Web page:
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Comment: Re:YouTube never implemented Theora (Score 1) 166

by BitZtream (#47518685) Attached to: Firefox 33 Integrates Cisco's OpenH264

Why wouldn't the new codec be GPGPU-accelerated too?

GPGPU acceleration doesn't really save battery in most cases as there aren't a whole lot of low power GPUs out there.

Dedicated hardware with just enough circuitry to perform a specific task will when over anything with GP attached to it.

GPGPU is for high performance computing, not low power computing.

Comment: Re:So Kind of open? (Score 2) 166

by BitZtream (#47518597) Attached to: Firefox 33 Integrates Cisco's OpenH264

... all software is implemented on hardware. Even the instructions you send to your processor get translated into other software (microcode) which is what actually gets executed.

Hardware acceleration still runs software.

H.264 isn't 'amazing' because of the hardware acceleration built into everything, its extremely convenient. If OGG was built into everything, we'd be using that instead because thats what would allow us to have long battery life and lower heat dissipation.

H.264 isn't software anyway, its a collection of algorithms and protocols. There are multiple software implementations of H.264, of which cisco's is only one.

Comment: Re:Trusting a binary from Cisco (Score 1) 166

by BitZtream (#47518411) Attached to: Firefox 33 Integrates Cisco's OpenH264

How do we know that we haven't been served with national security letters??!?!?!?!

Seriously, nothing will make you happy. Sad part is you're whining about this sort of thing, but you still use a computer that boots from proprietary code on a proprietary processor. The BIOS/EFI is the easiest place to insert a back door and is in fact the place that many motherboards emulate physical hardware using system management mode of the CPU.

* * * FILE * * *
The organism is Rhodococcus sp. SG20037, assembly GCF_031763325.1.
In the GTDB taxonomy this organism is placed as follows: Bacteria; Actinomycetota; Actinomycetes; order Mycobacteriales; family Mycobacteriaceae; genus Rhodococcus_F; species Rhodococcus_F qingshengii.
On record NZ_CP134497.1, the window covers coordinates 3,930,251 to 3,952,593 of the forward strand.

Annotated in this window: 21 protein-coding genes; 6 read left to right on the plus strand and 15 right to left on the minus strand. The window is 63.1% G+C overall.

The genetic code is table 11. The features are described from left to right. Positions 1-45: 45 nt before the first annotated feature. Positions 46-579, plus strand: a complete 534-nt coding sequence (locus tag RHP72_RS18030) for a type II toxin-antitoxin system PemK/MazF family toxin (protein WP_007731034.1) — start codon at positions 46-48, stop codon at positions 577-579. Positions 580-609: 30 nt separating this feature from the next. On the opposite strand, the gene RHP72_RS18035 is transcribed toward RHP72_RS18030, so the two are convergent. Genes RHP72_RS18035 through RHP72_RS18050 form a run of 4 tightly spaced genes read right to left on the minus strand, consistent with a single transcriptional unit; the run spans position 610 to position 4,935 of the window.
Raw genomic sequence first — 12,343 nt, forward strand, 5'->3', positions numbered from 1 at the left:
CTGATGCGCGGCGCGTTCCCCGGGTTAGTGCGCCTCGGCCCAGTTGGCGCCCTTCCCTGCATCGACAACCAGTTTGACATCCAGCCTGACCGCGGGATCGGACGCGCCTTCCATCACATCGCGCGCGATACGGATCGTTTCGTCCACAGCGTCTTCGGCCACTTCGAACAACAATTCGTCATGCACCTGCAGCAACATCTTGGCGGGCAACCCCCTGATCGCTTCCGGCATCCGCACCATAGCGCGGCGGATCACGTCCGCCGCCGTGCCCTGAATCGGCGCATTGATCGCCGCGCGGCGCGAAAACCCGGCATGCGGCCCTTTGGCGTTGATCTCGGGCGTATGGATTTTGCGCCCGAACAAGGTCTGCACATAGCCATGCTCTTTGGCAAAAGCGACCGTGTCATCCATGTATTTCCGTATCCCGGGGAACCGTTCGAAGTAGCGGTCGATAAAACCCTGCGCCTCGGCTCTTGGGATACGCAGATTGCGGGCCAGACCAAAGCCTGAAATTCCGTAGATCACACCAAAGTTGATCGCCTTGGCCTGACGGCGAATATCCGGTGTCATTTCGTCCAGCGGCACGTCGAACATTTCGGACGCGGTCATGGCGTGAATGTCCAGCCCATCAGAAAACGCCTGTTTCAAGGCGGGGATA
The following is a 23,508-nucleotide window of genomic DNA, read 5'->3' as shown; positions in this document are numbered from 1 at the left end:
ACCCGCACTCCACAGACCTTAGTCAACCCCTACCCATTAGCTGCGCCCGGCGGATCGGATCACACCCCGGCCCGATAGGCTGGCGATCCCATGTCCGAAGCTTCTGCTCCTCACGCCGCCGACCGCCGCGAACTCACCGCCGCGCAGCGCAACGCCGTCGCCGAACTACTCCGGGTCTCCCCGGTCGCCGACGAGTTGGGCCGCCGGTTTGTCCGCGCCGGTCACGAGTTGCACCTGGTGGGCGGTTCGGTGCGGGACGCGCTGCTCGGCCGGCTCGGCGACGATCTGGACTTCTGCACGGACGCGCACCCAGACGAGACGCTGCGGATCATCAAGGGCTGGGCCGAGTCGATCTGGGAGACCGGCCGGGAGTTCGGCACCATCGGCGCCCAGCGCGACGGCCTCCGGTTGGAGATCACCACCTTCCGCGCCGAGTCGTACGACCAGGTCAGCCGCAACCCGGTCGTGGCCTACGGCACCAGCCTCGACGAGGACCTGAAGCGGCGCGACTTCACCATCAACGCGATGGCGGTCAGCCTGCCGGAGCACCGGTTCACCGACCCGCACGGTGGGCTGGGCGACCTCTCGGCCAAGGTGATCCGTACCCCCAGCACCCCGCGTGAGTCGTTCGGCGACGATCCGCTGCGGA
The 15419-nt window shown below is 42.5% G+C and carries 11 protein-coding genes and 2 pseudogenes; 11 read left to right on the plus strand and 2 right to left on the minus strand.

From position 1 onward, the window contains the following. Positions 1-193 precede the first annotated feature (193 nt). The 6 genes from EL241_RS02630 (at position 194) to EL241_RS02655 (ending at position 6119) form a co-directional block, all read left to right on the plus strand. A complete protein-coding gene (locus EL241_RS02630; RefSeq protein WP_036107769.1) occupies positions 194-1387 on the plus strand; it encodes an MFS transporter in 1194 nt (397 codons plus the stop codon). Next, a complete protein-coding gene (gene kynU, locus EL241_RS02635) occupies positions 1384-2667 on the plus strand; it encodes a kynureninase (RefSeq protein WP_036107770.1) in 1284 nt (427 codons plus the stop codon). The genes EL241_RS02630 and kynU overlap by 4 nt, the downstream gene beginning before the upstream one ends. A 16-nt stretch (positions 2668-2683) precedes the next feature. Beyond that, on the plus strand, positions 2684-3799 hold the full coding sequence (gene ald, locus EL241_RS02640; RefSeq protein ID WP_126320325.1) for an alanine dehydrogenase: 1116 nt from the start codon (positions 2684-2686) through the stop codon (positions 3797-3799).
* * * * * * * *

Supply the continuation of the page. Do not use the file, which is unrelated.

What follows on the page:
But hey, you worry about cisco back dooring your video codec used by the browser with waning market share and about the only thing it can claim is that its more popular than safari.

Comment: Re:I wonder how long it would've taken NASA? (Score -1, Flamebait) 45

by BitZtream (#47516907) Attached to: SpaceX Releases Video of Falcon Rocket's Splashdown

... NASA has been doing landings like this since Apollo, just not full size rockets like this.

You do realize that SpaceX really hasn't done anything new, ever, right? They are a commercial venture which is essentially doing nothing that NASA hasn't done already, the only difference is management is actually letting it happen (for obvious reasons) at large scales because SpaceX is for profit.

Get a clue, stop dogging NASA and fix the shitty ass congress that ham strings the ever living fuck out of them or puts ridiculous requirements on their processes because every congressman wants to make sure they get money in their state.

Comment: Re:Is this an achievement? (Score 4, Informative) 42

by BitZtream (#47516859) Attached to: Autonomous Sea-Robot Survives Massive Typhoon

No, it doesn't impress me but for different reasons.